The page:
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Hotelier Receives Prison Sentence for Fire Breaches

By September 17, 2019June 3rd, 2022News
A Morecambe hotelier, Syed Masood Ahmed has been sentenced to 8 months imprisonment, suspended for 2 years, after pleading guilty to 12 charges under the Fire Safety Order. The charges were brought following an inspection by Lancashire Fire and Rescue Service which took place on 6th October 2016.

The case involved numerous fire breaches found at Sunny’s Inn, 31 West End Road, Morecambe, which was operated as a hotel and house of multiple occupancy.

Warren Spencer, prosecuting, told the Preston Crown Court that there were a number of failures on the part of the Defendant, which failures put numerous residents at risk, in a hotel run by the Defendant. There were, the Crown said, deficiencies in the planning in the event of a fire; the state of compartmentation; protected escape routes; the evacuation procedures and the fire detection within the premises.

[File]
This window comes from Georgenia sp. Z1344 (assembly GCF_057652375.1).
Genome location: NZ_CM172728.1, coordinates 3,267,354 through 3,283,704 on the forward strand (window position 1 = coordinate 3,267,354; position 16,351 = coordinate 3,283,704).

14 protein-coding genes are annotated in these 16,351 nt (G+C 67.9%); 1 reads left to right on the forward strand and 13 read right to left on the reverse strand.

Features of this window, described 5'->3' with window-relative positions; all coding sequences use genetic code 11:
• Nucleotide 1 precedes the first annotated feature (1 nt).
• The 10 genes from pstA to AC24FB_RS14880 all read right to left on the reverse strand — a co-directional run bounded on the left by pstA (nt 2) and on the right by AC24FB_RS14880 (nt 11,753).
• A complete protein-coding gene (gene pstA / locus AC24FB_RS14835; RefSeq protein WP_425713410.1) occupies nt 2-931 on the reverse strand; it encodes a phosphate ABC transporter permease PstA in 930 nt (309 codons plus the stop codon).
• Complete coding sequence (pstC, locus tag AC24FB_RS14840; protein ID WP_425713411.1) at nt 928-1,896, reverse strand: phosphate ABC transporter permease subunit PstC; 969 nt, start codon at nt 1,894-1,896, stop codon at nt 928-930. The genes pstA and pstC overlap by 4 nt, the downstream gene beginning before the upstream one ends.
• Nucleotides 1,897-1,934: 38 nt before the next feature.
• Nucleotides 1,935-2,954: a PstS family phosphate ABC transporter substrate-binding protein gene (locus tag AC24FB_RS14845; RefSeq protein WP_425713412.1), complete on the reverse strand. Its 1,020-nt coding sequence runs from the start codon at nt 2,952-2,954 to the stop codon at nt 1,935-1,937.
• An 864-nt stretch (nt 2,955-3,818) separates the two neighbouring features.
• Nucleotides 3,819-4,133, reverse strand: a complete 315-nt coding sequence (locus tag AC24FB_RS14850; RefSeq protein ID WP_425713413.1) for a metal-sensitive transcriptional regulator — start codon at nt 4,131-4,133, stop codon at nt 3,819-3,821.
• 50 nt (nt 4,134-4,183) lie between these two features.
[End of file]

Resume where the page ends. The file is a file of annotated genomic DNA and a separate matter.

Mr Spencer said that the absence of a fully functioning fire detection and alarm system would have delayed the response to a fire by anybody within the premises. The fact that the fire separation and compartmentation throughout the building was compromised by fire doors being wedged open, doors not fully functioning due to being defective or through lack of maintenance of separating walls or defective glazing meant that any fire and the products of combustion would have been allowed free passage along the escape routes. Trip hazards and obstructions on escape routes would have compounded the problem. As such relevant persons would have struggled to make their way safely along theoretically protected routes and could have been trapped in the building.

Sentencing Ahmed at Preston Crown Court, Mr Recorder Duck QC stated that Ahmed had taken a calculated gamble which had placed employees and residents at risk of death or serious injury and despite numerous visits by the fire service, which had resulted in enforcement notices and action plans. The defendant had adopted a pattern of reactive repairing and negligence. Recorder Duck QC stated that the consequences were potentially appalling.

Ahmed was also sentenced to 120 hours unpaid work and ordered to pay costs of £10,752.